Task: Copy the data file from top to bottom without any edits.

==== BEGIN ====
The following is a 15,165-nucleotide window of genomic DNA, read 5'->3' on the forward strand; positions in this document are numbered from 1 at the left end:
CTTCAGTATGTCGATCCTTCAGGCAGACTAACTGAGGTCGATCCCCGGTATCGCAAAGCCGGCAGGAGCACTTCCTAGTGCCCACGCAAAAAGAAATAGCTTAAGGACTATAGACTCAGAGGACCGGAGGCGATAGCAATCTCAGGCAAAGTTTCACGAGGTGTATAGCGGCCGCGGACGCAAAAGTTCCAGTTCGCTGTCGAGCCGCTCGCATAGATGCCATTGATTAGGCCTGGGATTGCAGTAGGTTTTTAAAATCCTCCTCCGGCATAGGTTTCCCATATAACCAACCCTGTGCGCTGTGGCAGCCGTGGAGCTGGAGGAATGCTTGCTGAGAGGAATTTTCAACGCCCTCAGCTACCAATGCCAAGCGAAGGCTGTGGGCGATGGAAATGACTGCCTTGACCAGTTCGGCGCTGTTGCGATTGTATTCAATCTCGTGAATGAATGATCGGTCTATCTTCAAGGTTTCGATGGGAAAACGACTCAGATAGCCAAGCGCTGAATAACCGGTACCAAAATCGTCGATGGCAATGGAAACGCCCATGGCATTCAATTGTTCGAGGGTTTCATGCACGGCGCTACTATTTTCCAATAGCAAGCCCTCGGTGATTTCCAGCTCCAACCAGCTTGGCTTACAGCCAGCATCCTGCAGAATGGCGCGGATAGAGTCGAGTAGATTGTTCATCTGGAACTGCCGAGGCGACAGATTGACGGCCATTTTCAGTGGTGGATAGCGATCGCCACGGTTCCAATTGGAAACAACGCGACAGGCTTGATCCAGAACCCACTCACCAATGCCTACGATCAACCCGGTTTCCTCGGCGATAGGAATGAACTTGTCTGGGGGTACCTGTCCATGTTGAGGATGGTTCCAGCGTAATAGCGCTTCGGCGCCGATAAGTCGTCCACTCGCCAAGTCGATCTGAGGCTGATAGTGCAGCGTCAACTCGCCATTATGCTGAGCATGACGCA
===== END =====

The following is a 15,165-nucleotide window of genomic DNA, read 5'->3' on the forward strand; positions in this document are numbered from 1 at the left end:
CTTCAGTATGTCGATCCTTCAGGCAGACTAACTGAGGTCGATCCCCGGTATCGCAAAGCCGGCAGGAGCACTTCCTAGTGCCCACGCAAAAAGAAATAGCTTAAGGACTATAGACTCAGAGGACCGGAGGCGATAGCAATCTCAGGCAAAGTTTCACGAGGTGTATAGCGGCCGCGGACGCAAAAGTTCCAGTTCGCTGTCGAGCCGCTCGCATAGATGCCATTGATTAGGCCTGGGATTGCAGTAGGTTTTTAAAATCCTCCTCCGGCATAGGTTTCCCATATAACCAACCCTGTGCGCTGTGGCAGCCGTGGAGCTGGAGGAATGCTTGCTGAGAGGAATTTTCAACGCCCTCAGCTACCAATGCCAAGCGAAGGCTGTGGGCGATGGAAATGACTGCCTTGACCAGTTCGGCGCTGTTGCGATTGTATTCAATCTCGTGAATGAATGATCGGTCTATCTTCAAGGTTTCGATGGGAAAACGACTCAGATAGCCAAGCGCTGAATAACCGGTACCAAAATCGTCGATGGCAATGGAAACGCCCATGGCATTCAATTGTTCGAGGGTTTCATGCACGGCGCTACTATTTTCCAATAGCAAGCCCTCGGTGATTTCCAGCTCCAACCAGCTTGGCTTACAGCCAGCATCCTGCAGAATGGCGCGGATAGAGTCGAGTAGATTGTTCATCTGGAACTGCCGAGGCGACAGATTGACGGCCATTTTCAGTGGTGGATAGCGATCGCCACGGTTCCAATTGGAAACAACGCGACAGGCTTGATCCAGAACCCACTCACCAATGCCTACGATCAACCCGGTTTCCTCGGCGATAGGAATGAACTTGTCTGGGGGTACCTGTCCATGTTGAGGATGGTTCCAGCGTAATAGCGCTTCGGCGCCGATAAGTCGTCCACTCGCCAAGTCGATCTGAGGCTGATAGTGCAGCGTCAACTCGCCATTATGCTGAGCATGACGCA